After BoG reforms, what's next for shareholders, boards?

DR ERNEST ADDISON 11 Governor of the Bank of Ghana, Dr. Ernest Addison

Sat, 9 Feb 2019 Source: Francis Koranteng

Based on performances in recent years, at the beginning of each European football season, there is about 90% probability that either Real Madrid or Barcelona will win the La Liga, about 90% probability that Bayern Munich will win the Bundesliga and about 90% probability that one of five teams will win the English Premier League (EPL).

The teams are Manchester United, Manchester City, Chelsea, Liverpool and Tottenham Hotspurs. The EPL is, therefore, the most competitive and represents an ongoing case study of winning in competitive human team activities. The successful teams, therefore, attract the most money and best talents.

Their key target is to win the national league or be in a position to play in the European Champions League consistently. In 2018, the Bank of Ghana (BOG) carried out reforms in the banking sector, including the recapitalization of the banks. The best-managed banks were successful in meeting the new increased minimum capital requirements because the shareholders approved the transfer of funds from reserves and surplus accounts to share capital accounts, injected new funds or a combination of both.

This was because the shareholders of these banks trusted that the Boards of Directors & Executive Management Teams would continue to enhance shareholder value as measured by “return on capital employed exceeding the cost of capital”, and generating cash to fund sustainable growth, pay dividends and meet expectations consistently. Although the number of banks in Ghana has reduced from 35 to 23, it will still be a highly competitive industry.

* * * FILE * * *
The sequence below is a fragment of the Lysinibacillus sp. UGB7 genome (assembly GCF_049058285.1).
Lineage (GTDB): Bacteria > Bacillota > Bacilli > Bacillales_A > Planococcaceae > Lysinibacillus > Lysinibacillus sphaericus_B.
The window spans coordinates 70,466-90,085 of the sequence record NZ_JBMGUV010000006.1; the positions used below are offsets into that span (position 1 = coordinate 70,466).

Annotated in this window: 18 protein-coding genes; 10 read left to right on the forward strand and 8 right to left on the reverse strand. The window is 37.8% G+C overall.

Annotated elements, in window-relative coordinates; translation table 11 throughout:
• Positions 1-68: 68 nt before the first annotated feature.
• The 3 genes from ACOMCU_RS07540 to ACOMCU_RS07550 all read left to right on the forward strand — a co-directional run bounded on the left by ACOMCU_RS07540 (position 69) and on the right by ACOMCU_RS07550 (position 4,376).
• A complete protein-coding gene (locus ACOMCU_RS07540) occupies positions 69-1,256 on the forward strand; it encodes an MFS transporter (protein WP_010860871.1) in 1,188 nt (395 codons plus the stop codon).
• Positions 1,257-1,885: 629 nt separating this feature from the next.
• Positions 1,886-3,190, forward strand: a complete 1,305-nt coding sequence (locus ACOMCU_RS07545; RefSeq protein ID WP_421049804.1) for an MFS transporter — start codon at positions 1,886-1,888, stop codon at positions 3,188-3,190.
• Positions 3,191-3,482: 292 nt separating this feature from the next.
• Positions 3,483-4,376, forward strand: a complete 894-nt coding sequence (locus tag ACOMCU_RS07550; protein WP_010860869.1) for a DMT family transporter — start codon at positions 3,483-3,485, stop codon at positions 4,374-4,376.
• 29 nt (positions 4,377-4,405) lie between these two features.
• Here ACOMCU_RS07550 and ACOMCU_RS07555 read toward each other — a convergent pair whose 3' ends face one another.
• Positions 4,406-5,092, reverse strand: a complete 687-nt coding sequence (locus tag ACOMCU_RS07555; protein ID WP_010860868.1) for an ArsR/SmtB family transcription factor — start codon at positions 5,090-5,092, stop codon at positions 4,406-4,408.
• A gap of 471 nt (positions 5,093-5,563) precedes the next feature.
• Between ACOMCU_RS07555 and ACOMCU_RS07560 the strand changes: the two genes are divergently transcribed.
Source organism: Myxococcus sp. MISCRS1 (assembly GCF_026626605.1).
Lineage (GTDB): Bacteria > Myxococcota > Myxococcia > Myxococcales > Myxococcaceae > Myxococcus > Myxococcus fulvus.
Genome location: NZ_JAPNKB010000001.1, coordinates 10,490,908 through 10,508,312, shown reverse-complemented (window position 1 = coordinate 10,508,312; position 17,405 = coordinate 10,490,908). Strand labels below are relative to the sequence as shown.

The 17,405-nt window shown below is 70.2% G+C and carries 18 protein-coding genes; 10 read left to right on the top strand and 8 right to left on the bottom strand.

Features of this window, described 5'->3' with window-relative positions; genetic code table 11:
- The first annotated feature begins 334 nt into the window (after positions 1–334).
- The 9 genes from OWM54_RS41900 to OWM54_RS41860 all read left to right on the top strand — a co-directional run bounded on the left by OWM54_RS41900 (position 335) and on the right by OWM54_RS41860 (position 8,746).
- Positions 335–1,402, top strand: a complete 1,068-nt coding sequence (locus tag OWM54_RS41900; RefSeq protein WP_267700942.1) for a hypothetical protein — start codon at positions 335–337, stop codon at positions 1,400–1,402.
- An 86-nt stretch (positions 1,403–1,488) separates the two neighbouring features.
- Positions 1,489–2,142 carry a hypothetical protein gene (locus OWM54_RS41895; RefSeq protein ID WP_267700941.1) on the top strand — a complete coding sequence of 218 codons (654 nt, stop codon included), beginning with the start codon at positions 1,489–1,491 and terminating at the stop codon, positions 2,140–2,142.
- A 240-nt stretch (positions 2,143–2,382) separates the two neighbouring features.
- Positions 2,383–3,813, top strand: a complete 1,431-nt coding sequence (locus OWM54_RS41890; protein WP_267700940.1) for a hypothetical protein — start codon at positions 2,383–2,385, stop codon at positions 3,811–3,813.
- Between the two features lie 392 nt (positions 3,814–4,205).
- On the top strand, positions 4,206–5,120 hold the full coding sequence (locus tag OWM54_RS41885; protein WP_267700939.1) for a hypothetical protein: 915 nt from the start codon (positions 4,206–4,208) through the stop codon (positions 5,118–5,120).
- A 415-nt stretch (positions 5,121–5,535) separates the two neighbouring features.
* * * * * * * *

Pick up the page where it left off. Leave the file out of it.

The frequent releases of managers and players whose performances do not justify the high initial purchase fees and salaries should be a good cultural model for the attitude required in winning in competitive industries. This attitude is aptly captured in the title of the business book classic “Only The Paranoid Survive: How to Identify and Exploit the Crisis Points that Challenge Every Business” by Andy Grove, one of the founders and former CEO of Intel.

There was a “Diagnostic Review of the Banking Industry in Ghana” in the late 1980s which led to injections of funds by the World Bank etc. It was not expected that the industry would need financial support again after about 20 years later. Fortunately, this time around, much of the support was provided by shareholders. Government had to provide approximately GH¢11 billion to protect the depositors of the failed banks.

It is, therefore,e a fact that banks will need external injections of funds periodically especially where retained earnings are insufficient to take advantage of potentially profitable opportunities for growth or factors outside the control of the industry which lead to erosion of shareholders funds. Going forward, the banks will have to be managed both profitably and ensuring that the balance sheets remain strong.

A key factor will be the effectiveness of the Boards of Directors. The composition should ensure that there is the appropriate range of relevant knowledge, experience and independent-mindedness for objective evaluation of the strategies presented by executive management teams for approval, promotion of a performance-oriented culture and effective oversight and monitoring during implementation. Annual evaluation of board effectiveness must be institutionalized. The market for capital has no emotion and rewards only consistent excellent performance, just like the EPL, La Liga & Bundesliga.

Columnist: Francis Koranteng